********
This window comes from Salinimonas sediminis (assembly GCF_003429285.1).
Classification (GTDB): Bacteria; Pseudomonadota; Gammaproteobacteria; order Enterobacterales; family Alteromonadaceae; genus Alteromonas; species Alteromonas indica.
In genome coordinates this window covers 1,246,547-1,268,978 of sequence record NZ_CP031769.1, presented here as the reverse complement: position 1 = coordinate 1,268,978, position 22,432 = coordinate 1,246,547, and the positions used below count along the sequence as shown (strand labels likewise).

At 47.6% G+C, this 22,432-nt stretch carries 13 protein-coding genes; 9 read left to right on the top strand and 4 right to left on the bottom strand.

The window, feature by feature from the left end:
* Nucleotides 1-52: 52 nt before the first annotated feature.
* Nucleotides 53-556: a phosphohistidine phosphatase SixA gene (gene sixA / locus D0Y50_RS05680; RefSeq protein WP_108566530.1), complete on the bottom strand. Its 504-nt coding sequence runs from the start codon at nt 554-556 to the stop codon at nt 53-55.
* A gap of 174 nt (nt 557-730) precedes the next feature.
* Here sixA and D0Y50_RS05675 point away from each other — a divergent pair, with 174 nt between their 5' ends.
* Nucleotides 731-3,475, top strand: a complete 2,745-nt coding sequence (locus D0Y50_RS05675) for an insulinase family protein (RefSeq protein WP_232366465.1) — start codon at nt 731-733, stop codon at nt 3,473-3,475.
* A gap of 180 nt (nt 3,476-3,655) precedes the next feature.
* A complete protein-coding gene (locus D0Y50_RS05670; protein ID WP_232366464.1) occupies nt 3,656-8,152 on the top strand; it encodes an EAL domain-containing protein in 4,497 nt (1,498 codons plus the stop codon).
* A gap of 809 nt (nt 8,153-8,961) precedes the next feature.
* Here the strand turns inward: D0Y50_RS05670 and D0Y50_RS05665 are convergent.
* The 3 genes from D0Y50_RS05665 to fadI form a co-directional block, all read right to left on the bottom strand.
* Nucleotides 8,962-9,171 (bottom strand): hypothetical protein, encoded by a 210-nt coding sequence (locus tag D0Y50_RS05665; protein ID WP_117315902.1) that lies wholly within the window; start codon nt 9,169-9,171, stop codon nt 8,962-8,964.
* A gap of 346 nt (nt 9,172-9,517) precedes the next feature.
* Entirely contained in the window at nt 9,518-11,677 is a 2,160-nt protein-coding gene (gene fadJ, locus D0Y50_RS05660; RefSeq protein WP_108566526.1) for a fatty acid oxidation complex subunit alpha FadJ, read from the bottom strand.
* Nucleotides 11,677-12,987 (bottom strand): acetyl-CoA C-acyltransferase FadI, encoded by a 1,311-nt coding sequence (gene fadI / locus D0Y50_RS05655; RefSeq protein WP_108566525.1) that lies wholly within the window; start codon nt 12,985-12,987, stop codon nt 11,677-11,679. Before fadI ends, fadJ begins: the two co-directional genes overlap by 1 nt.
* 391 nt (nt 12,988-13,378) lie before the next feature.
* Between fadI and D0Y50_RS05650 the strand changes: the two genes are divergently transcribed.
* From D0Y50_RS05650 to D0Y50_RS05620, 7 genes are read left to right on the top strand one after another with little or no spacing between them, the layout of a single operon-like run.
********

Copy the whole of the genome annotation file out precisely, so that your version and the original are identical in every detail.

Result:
This window comes from Salinimonas sediminis (assembly GCF_003429285.1).
Classification (GTDB): Bacteria; Pseudomonadota; Gammaproteobacteria; order Enterobacterales; family Alteromonadaceae; genus Alteromonas; species Alteromonas indica.
In genome coordinates this window covers 1,246,547-1,268,978 of sequence record NZ_CP031769.1, presented here as the reverse complement: position 1 = coordinate 1,268,978, position 22,432 = coordinate 1,246,547, and the positions used below count along the sequence as shown (strand labels likewise).

At 47.6% G+C, this 22,432-nt stretch carries 13 protein-coding genes; 9 read left to right on the top strand and 4 right to left on the bottom strand.

The window, feature by feature from the left end:
* Nucleotides 1-52: 52 nt before the first annotated feature.
* Nucleotides 53-556: a phosphohistidine phosphatase SixA gene (gene sixA / locus D0Y50_RS05680; RefSeq protein WP_108566530.1), complete on the bottom strand. Its 504-nt coding sequence runs from the start codon at nt 554-556 to the stop codon at nt 53-55.
* A gap of 174 nt (nt 557-730) precedes the next feature.
* Here sixA and D0Y50_RS05675 point away from each other — a divergent pair, with 174 nt between their 5' ends.
* Nucleotides 731-3,475, top strand: a complete 2,745-nt coding sequence (locus D0Y50_RS05675) for an insulinase family protein (RefSeq protein WP_232366465.1) — start codon at nt 731-733, stop codon at nt 3,473-3,475.
* A gap of 180 nt (nt 3,476-3,655) precedes the next feature.
* A complete protein-coding gene (locus D0Y50_RS05670; protein ID WP_232366464.1) occupies nt 3,656-8,152 on the top strand; it encodes an EAL domain-containing protein in 4,497 nt (1,498 codons plus the stop codon).
* A gap of 809 nt (nt 8,153-8,961) precedes the next feature.
* Here the strand turns inward: D0Y50_RS05670 and D0Y50_RS05665 are convergent.
* The 3 genes from D0Y50_RS05665 to fadI form a co-directional block, all read right to left on the bottom strand.
* Nucleotides 8,962-9,171 (bottom strand): hypothetical protein, encoded by a 210-nt coding sequence (locus tag D0Y50_RS05665; protein ID WP_117315902.1) that lies wholly within the window; start codon nt 9,169-9,171, stop codon nt 8,962-8,964.
* A gap of 346 nt (nt 9,172-9,517) precedes the next feature.
* Entirely contained in the window at nt 9,518-11,677 is a 2,160-nt protein-coding gene (gene fadJ, locus D0Y50_RS05660; RefSeq protein WP_108566526.1) for a fatty acid oxidation complex subunit alpha FadJ, read from the bottom strand.
* Nucleotides 11,677-12,987 (bottom strand): acetyl-CoA C-acyltransferase FadI, encoded by a 1,311-nt coding sequence (gene fadI / locus D0Y50_RS05655; RefSeq protein WP_108566525.1) that lies wholly within the window; start codon nt 12,985-12,987, stop codon nt 11,677-11,679. Before fadI ends, fadJ begins: the two co-directional genes overlap by 1 nt.
* 391 nt (nt 12,988-13,378) lie before the next feature.
* Between fadI and D0Y50_RS05650 the strand changes: the two genes are divergently transcribed.
* From D0Y50_RS05650 to D0Y50_RS05620, 7 genes are read left to right on the top strand one after another with little or no spacing between them, the layout of a single operon-like run.